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New approaches to recruiting sperm and egg donors

26 March 2007
Appeared in BioNews 400

An advertising campaign launched by the UK's National Gamete Donation Trust (NGDT) has attracted complaints from potential parents and campaigners, who have labelled it tacky. The NGDT created the 'Give A Toss' campaign in response to declining sperm donations. The NGDT needs 500 sperm donors annually in order to keep supplies topped up, but recruited only 160 donors in 2005 - a supply problem that some have claimed is due to changes in the law, which mean donors can no longer remain anonymous.

The campaign operates online from the website and includes a viral video, interactive video characters, and a 'Toss-O-Meter' game, inviting visitors to 'test their wrist action'. Pip Morris, Donor Recruitment Manager at the NGDT said, 'UK legislation is creating huge barriers for couples relying on egg and sperm donations. Raising awareness of the problem is a vital component in overcoming this'.

However, some have complained the campaign is offensive and tacky, criticising the use of female models wearing 'we want your sperm' t-shirts and the wrist-action improving virtual game. Olivia Montuschi of the Donor Conception Network (DCN) complained that the campaign portrayed sperm donors as irresponsible. She said that the DCN had worked hard for the law to lift donor anonymity, and to promote the image of donors as fathers or men in relationships, who empathised with couples facing fertility problems. Ms Montuschi said, 'many of our supporters find it offensive and some have been quite upset'.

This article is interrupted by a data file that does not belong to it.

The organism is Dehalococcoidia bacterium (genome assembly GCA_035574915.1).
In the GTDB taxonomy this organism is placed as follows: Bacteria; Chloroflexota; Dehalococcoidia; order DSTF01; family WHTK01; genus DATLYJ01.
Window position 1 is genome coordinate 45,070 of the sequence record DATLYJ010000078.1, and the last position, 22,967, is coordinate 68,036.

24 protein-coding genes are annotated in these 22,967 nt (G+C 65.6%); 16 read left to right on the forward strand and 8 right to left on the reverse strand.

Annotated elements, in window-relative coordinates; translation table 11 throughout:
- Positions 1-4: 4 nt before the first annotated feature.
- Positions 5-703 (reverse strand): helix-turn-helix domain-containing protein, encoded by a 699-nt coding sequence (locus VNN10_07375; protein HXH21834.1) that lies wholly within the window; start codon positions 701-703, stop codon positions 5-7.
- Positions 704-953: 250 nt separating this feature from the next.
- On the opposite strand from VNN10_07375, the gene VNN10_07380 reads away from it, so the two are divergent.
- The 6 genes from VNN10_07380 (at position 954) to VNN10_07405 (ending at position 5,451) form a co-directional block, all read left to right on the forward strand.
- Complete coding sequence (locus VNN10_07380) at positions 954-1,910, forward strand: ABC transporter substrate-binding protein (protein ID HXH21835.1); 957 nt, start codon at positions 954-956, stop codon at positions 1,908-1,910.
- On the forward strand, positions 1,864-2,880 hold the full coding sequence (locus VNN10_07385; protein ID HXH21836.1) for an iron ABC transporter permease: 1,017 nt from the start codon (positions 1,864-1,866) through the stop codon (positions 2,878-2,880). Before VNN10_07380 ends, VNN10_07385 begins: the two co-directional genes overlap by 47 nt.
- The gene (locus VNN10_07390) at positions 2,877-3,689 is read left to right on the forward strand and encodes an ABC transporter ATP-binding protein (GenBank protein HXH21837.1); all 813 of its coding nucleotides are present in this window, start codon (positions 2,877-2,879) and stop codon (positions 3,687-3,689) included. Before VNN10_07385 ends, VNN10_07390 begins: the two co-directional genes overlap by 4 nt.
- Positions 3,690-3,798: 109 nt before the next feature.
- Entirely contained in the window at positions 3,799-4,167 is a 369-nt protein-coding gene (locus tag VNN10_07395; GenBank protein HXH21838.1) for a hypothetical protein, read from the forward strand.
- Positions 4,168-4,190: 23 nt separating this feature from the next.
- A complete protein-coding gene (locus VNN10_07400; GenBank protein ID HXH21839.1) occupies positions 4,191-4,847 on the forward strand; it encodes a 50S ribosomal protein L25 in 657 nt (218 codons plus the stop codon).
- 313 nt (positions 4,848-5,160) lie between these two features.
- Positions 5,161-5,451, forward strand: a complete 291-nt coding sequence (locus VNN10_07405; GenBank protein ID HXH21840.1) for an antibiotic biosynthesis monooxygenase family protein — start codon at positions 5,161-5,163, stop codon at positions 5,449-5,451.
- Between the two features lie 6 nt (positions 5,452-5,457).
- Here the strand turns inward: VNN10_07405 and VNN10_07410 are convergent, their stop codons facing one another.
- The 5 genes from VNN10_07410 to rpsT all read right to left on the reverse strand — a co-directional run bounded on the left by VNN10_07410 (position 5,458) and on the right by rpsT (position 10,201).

Professor Eric Blyth of the Project Group on Assisted Reproduction of the British Association of Social Workers also objected to the campaign. He argued that 'a serious sperm donor recruitment campaign is not the place to employ adolescent humour to disparage sperm donation'.

The NGDT have defended their campaign. Laura Witjens, chair of the trust, said that they realised it had been a high risk strategy, but that the aim of the campaign was to get people interested. Ms Witjens reported '46 registrations of people we would class as "high quality" donors since it began on Monday. That would normally take us three weeks'.

Meanwhile, a UK couple have managed to recruit potential egg donors using London buses. Linda Weeks and her husband Richard have advertised on more than 50 buses, appealing to women aged 36 and under to donate their eggs. After spending more than £2,000 on the campaign the couple have received more than 60 offers of egg donation. Mrs Weeks said that she was delighted at the response they had received. The couple have spent thousands of pounds on IVF during 14 years of unsuccessful treatments. The London clinic where they have been receiving treatment can no longer treat Mrs Weeks, 54, once she reaches the age of 55.

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